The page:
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GPs are ignoring safety warnings and prescribing 'potentially inappropriate' medication to patients with neuro- pathic pain, researchers warn.

Their study of UK general practice raised particular concerns over use of amitriptyline, with preclusions ignored or overruled in almost half of patients on the drug.

Prescribing experts warned that training in chronic pain was 'appalling' and that GPs were faced with limited medication options and long waiting lists for pain clinics.

The research, to be presented at next week's European Federation of Neurological Societies conference in Athens, Greece, found 47 per cent of 13,436 patients prescribed amitriptyline for neuropathic pain had one or more preclusions to the drug.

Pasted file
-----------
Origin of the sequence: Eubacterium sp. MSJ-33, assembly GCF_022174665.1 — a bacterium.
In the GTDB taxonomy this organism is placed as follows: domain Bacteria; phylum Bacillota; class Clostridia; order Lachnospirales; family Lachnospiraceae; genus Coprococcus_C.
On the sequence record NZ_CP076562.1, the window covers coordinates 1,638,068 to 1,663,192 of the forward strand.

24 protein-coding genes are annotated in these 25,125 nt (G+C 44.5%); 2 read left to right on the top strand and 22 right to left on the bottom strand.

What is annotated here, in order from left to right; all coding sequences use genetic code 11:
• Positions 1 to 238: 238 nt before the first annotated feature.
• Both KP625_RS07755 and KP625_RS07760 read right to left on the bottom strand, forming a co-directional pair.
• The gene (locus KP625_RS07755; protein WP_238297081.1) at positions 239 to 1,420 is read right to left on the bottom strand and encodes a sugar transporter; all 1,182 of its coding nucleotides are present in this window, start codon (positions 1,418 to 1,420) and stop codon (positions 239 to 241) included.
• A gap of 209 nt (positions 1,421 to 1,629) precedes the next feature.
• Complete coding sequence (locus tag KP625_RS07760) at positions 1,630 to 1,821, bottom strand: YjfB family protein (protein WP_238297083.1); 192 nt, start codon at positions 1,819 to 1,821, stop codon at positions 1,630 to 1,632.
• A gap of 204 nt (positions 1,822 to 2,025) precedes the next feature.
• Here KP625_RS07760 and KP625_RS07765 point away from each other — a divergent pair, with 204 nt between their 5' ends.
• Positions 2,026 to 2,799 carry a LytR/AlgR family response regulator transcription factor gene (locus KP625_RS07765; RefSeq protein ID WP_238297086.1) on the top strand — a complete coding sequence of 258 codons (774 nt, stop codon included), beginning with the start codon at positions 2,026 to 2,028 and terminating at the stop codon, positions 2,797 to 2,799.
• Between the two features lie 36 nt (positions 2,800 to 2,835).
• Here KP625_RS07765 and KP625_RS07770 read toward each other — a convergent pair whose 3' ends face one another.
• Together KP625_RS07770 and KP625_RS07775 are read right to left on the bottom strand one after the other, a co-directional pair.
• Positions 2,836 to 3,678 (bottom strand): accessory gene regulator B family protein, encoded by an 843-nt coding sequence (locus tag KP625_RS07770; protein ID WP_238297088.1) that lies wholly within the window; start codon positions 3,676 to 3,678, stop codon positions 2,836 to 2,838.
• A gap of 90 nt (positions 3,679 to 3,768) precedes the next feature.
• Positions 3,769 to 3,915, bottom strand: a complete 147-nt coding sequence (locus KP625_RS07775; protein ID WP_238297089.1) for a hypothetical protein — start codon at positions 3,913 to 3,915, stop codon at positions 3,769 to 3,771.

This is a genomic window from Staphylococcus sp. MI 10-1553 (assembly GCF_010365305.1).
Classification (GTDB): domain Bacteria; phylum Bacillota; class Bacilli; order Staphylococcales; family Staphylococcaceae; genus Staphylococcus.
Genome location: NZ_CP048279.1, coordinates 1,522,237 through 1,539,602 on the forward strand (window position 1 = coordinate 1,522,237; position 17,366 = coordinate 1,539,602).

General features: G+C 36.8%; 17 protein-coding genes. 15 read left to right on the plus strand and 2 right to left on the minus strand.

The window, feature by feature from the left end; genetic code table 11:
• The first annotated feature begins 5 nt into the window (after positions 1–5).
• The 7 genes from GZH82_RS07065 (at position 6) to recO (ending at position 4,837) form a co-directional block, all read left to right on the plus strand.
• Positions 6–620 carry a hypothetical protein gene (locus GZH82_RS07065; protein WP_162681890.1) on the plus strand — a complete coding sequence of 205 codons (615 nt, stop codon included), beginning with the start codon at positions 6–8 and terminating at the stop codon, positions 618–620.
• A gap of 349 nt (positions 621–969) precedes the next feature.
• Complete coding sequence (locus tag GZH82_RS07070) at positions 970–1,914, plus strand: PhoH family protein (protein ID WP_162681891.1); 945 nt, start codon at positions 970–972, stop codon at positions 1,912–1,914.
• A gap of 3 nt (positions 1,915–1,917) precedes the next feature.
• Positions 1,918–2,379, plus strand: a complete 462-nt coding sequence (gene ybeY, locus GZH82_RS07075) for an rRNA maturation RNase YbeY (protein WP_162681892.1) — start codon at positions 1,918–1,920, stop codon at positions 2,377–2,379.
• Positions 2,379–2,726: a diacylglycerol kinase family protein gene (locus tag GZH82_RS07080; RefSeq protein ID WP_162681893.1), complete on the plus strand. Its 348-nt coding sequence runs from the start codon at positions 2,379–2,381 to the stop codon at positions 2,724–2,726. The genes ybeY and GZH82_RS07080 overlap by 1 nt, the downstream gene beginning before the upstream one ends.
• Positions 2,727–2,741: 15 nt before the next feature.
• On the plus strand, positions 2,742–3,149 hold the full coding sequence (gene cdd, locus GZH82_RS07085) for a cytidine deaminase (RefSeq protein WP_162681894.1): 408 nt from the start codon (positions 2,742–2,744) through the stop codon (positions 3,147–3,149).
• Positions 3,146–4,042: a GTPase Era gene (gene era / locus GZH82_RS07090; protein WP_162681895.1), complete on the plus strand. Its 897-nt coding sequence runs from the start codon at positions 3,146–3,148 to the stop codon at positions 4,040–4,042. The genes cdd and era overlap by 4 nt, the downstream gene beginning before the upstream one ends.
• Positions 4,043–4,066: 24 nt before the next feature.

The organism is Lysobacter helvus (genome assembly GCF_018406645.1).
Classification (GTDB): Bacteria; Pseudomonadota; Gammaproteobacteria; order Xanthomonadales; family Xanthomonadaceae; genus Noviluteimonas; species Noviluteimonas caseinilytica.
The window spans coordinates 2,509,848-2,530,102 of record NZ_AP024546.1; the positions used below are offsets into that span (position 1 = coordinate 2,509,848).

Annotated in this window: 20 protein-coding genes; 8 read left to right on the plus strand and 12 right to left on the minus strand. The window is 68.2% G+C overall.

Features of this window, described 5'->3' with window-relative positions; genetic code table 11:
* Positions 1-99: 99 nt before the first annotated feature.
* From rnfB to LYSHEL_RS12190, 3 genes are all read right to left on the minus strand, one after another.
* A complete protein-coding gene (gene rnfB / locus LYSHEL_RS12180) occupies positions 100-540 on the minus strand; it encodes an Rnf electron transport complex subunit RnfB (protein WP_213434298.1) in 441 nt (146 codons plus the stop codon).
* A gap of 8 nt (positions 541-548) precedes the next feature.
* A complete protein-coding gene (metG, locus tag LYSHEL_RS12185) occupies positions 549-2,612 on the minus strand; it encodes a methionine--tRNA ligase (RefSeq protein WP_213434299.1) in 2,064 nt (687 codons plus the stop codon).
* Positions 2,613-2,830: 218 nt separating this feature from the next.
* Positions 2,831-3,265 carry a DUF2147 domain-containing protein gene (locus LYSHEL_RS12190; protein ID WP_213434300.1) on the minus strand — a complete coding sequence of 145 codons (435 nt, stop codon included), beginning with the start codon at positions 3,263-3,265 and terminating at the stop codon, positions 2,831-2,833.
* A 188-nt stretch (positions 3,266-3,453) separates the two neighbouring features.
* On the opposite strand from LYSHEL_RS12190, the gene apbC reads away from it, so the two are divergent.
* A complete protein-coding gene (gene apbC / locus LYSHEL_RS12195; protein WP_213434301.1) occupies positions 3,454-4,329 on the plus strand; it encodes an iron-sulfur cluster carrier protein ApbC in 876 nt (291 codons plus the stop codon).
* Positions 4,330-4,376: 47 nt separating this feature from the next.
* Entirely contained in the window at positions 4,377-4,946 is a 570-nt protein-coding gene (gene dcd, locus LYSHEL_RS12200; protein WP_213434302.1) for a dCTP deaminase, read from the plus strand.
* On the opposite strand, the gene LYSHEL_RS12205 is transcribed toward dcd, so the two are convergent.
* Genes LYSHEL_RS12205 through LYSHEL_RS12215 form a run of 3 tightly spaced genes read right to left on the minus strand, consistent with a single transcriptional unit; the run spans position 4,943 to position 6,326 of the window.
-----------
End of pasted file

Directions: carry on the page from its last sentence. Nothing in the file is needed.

In a third of cases there

was potential for drug interactions.

A companion analysis of 39,256 elderly patients with neuropathic pain found 29 per cent were receiving 'potentially inappropriate' medications, most commonly amitriptyline and benzodiazepines.

Dr Brian Crichton, a GP in Solihull, Birmingham, and honorary fellow in therapeutics and pharmacology at the University of Warwick, said: 'There are a number of factors that need to be addressed. Medical school and postgraduate training is appalling in pain management.

'There's an issue of options and waiting lists for pain clinics are very long. You can either leave patients in limbo or use tricylics, but we do have to be vigilant.'

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